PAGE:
IICSA Residential Schools Investigation

The independent report from March 2022 makes for shocking reading

This investigation focused on residential schools in both the state and independent sector and explored how schools and other agencies responded to allegations of sexual abuse by school staff, and addressed broad questions of school culture, governance, leadership, training and recruitment.

The chilling, 224-page report chronicles cases of abuse in Chetham's School of Music, The Yehudi Menuhin School, Wells Cathedral School, Clifton College and The Purcell School for Young Musicians among others.

The introduction to the report, states: "The instances of the sexual abuse of children presented in this report will shock and horrify. They represent the antithesis of everything that a school should be. For many victims and survivors, the impacts have been profound and lifelong. Some perpetrators have been brought to justice, but many have not. Some of those in positions of authority and responsibility have been held to account for their failures of leadership and governance in varying degrees, but many have not."

Chetham’s School of Music

In 2013, Michael Brewer, the former director of music at Chetham’s School of Music, Manchester, was convicted of sexually abusing a former student when she was 14. His victim took her own life after giving evidence at his trial. This prompted other former pupils to come forward, with 47 alleged perpetrators reported to the police, 35 of whom were connected with the school.

Four were charged with criminal offences, including Christopher Ling who had abused eight young girls, often in the guise of ‘rewards and punishments’ at his home during tutorials, during music courses in school holidays and at the school itself. This first came to light in 1990, shortly after Ling moved to the USA, taking a group of girls with him as pupils. Extradition was not pursued and no further action was taken at the time by the school or by others. It was, as one victim put it, “as if it hadn’t happened”.

Hillside First School

Hillside First School was a maintained school for children aged four to eight in Weston-super-Mare. For 15 years from 1995 to 2010, teacher Nigel Leat had his “favourites” – young girls many of whom were vulnerable in some way. From September 2006, there was evidence that in each school year Leat selected a different girl to sexually abuse, doing so in various locations in the school.

Police discovered 454 original videos in which Leat had filmed himself abusing his pupils. He was charged with 36 separate offences, including a count of attempted rape, eight counts of sexual assault by penetration and 23 other counts of sexual assault, all against girls under 13, the youngest of whom was 6. He pleaded guilty to all. A subsequent serious case review revealed that his inappropriate or unprofessional conduct had been noted on over 30 occasions, but few were reported to the designated safeguarding lead (DSL), even fewer were officially recorded and no effective action had been taken in respect of them.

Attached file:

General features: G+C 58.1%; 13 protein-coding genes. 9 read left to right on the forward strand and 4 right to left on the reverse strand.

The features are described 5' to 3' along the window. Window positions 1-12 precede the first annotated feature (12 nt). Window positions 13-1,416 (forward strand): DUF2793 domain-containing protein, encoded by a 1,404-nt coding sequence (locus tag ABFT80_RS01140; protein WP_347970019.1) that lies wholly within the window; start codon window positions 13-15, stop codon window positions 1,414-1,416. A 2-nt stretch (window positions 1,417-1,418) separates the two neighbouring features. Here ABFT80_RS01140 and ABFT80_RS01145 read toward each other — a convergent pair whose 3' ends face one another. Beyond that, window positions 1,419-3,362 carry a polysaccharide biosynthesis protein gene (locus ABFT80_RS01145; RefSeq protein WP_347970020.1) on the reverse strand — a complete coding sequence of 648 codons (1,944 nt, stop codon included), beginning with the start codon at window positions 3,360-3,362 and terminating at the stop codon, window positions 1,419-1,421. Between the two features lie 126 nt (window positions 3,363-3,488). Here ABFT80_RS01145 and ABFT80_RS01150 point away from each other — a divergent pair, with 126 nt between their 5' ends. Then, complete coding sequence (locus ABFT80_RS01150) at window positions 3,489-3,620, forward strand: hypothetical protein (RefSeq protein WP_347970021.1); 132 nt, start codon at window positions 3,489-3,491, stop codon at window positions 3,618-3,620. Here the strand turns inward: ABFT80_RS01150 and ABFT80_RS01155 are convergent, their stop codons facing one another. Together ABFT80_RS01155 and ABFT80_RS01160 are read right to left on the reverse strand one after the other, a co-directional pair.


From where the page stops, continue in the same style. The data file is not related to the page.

The Purcell School

At the Purcell School, a specialist music school, allegations against staff were not responded to appropriately under the headship of Mr Peter Crook. This is unsurprising, as the headteacher demonstrated a failure to understand some basic principles of safeguarding. For example, in 2009 Mr Crook took a group of Year 9 boys to his home, discussed his own sexual experiences with them, told the boys how to measure their penises and told them he would ignore it if he caught two boys masturbating each other. When this came to light, it was decided that no disciplinary measures were to be imposed on the headteacher.

Boarding Schools

During this investigation, the Inquiry considered child sexual abuse and safeguarding concerns at 10 boarding schools.

The closed residential schools account submitted by the Counsel identified a number of complaints of sexual abuse which occurred at four boarding schools in England in the 1970s, 1980s and 1990s: Ashdown House, Sherborne Preparatory School and St George’s School, which became Dalesdown School. These were independent preparatory schools for pupils between the ages of 8 and 13.

A teacher at Ashdown House, Martin Haigh, was convicted of sexual offences against four boys aged 7 to 12 years old who boarded at the school during the 1970s. Allegations were also made against other staff which did not result in convictions.

St George’s School, later Dalesdown School, were owned and run by the headteacher, Derek Slade. Slade severely beat, sexually assaulted and raped boys in his care. In 2010, Slade was sentenced to 21 years’ imprisonment for sexual offences committed in the 1980s against 12 pupils.

Two other teachers at St George’s School, Alan Bridgen and Gerald Singer, also sexually assaulted and raped boys at the school. A third teacher was charged with sexual offences against pupils but took his own life before the case came to trial.